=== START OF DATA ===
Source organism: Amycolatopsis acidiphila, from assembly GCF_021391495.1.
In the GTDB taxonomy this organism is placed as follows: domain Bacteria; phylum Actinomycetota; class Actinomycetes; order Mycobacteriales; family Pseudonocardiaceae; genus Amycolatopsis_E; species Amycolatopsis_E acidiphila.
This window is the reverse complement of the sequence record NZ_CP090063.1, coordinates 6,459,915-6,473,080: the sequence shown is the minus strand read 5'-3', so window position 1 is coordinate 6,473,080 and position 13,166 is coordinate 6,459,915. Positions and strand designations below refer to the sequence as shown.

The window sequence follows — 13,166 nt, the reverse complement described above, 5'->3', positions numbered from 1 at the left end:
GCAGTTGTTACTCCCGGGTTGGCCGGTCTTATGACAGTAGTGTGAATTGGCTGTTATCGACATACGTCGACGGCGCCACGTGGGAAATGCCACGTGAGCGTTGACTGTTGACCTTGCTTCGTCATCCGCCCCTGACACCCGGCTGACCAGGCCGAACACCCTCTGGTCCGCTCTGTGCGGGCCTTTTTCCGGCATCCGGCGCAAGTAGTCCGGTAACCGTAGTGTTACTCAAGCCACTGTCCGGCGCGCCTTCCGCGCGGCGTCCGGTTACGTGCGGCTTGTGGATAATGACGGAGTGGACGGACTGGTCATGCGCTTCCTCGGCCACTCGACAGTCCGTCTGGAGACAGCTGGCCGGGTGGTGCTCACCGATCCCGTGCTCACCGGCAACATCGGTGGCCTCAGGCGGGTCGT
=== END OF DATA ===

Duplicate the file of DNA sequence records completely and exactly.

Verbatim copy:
Source organism: Amycolatopsis acidiphila, from assembly GCF_021391495.1.
In the GTDB taxonomy this organism is placed as follows: domain Bacteria; phylum Actinomycetota; class Actinomycetes; order Mycobacteriales; family Pseudonocardiaceae; genus Amycolatopsis_E; species Amycolatopsis_E acidiphila.
This window is the reverse complement of the sequence record NZ_CP090063.1, coordinates 6,459,915-6,473,080: the sequence shown is the minus strand read 5'-3', so window position 1 is coordinate 6,473,080 and position 13,166 is coordinate 6,459,915. Positions and strand designations below refer to the sequence as shown.

The window sequence follows — 13,166 nt, the reverse complement described above, 5'->3', positions numbered from 1 at the left end:
GCAGTTGTTACTCCCGGGTTGGCCGGTCTTATGACAGTAGTGTGAATTGGCTGTTATCGACATACGTCGACGGCGCCACGTGGGAAATGCCACGTGAGCGTTGACTGTTGACCTTGCTTCGTCATCCGCCCCTGACACCCGGCTGACCAGGCCGAACACCCTCTGGTCCGCTCTGTGCGGGCCTTTTTCCGGCATCCGGCGCAAGTAGTCCGGTAACCGTAGTGTTACTCAAGCCACTGTCCGGCGCGCCTTCCGCGCGGCGTCCGGTTACGTGCGGCTTGTGGATAATGACGGAGTGGACGGACTGGTCATGCGCTTCCTCGGCCACTCGACAGTCCGTCTGGAGACAGCTGGCCGGGTGGTGCTCACCGATCCCGTGCTCACCGGCAACATCGGTGGCCTCAGGCGGGTCGT